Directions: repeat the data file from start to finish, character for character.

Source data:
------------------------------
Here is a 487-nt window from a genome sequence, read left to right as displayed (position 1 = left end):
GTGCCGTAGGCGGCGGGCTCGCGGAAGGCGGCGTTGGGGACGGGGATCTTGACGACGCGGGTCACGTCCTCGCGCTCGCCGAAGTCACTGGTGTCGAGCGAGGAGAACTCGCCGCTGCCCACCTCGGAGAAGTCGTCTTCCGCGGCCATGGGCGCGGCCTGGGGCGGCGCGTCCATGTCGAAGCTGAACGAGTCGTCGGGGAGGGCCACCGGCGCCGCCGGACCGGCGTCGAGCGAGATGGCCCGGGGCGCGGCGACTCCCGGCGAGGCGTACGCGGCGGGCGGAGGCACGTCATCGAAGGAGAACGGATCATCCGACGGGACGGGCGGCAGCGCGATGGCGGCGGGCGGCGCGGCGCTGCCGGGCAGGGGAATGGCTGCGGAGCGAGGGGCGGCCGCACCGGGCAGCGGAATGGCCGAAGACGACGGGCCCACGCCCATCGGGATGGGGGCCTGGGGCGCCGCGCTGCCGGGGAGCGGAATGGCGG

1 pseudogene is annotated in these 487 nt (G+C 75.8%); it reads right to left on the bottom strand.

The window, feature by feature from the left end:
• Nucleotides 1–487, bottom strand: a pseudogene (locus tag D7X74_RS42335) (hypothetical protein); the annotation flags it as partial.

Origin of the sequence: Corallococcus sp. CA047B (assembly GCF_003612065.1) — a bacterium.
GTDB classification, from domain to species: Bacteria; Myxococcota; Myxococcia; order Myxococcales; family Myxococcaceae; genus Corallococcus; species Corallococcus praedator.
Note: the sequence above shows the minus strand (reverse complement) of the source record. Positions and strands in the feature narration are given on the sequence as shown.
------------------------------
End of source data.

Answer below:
Here is a 487-nt window from a genome sequence, read left to right as displayed (position 1 = left end):
GTGCCGTAGGCGGCGGGCTCGCGGAAGGCGGCGTTGGGGACGGGGATCTTGACGACGCGGGTCACGTCCTCGCGCTCGCCGAAGTCACTGGTGTCGAGCGAGGAGAACTCGCCGCTGCCCACCTCGGAGAAGTCGTCTTCCGCGGCCATGGGCGCGGCCTGGGGCGGCGCGTCCATGTCGAAGCTGAACGAGTCGTCGGGGAGGGCCACCGGCGCCGCCGGACCGGCGTCGAGCGAGATGGCCCGGGGCGCGGCGACTCCCGGCGAGGCGTACGCGGCGGGCGGAGGCACGTCATCGAAGGAGAACGGATCATCCGACGGGACGGGCGGCAGCGCGATGGCGGCGGGCGGCGCGGCGCTGCCGGGCAGGGGAATGGCTGCGGAGCGAGGGGCGGCCGCACCGGGCAGCGGAATGGCCGAAGACGACGGGCCCACGCCCATCGGGATGGGGGCCTGGGGCGCCGCGCTGCCGGGGAGCGGAATGGCGG

1 pseudogene is annotated in these 487 nt (G+C 75.8%); it reads right to left on the bottom strand.

The window, feature by feature from the left end:
• Nucleotides 1–487, bottom strand: a pseudogene (locus tag D7X74_RS42335) (hypothetical protein); the annotation flags it as partial.

Origin of the sequence: Corallococcus sp. CA047B (assembly GCF_003612065.1) — a bacterium.
GTDB classification, from domain to species: Bacteria; Myxococcota; Myxococcia; order Myxococcales; family Myxococcaceae; genus Corallococcus; species Corallococcus praedator.
Note: the sequence above shows the minus strand (reverse complement) of the source record. Positions and strands in the feature narration are given on the sequence as shown.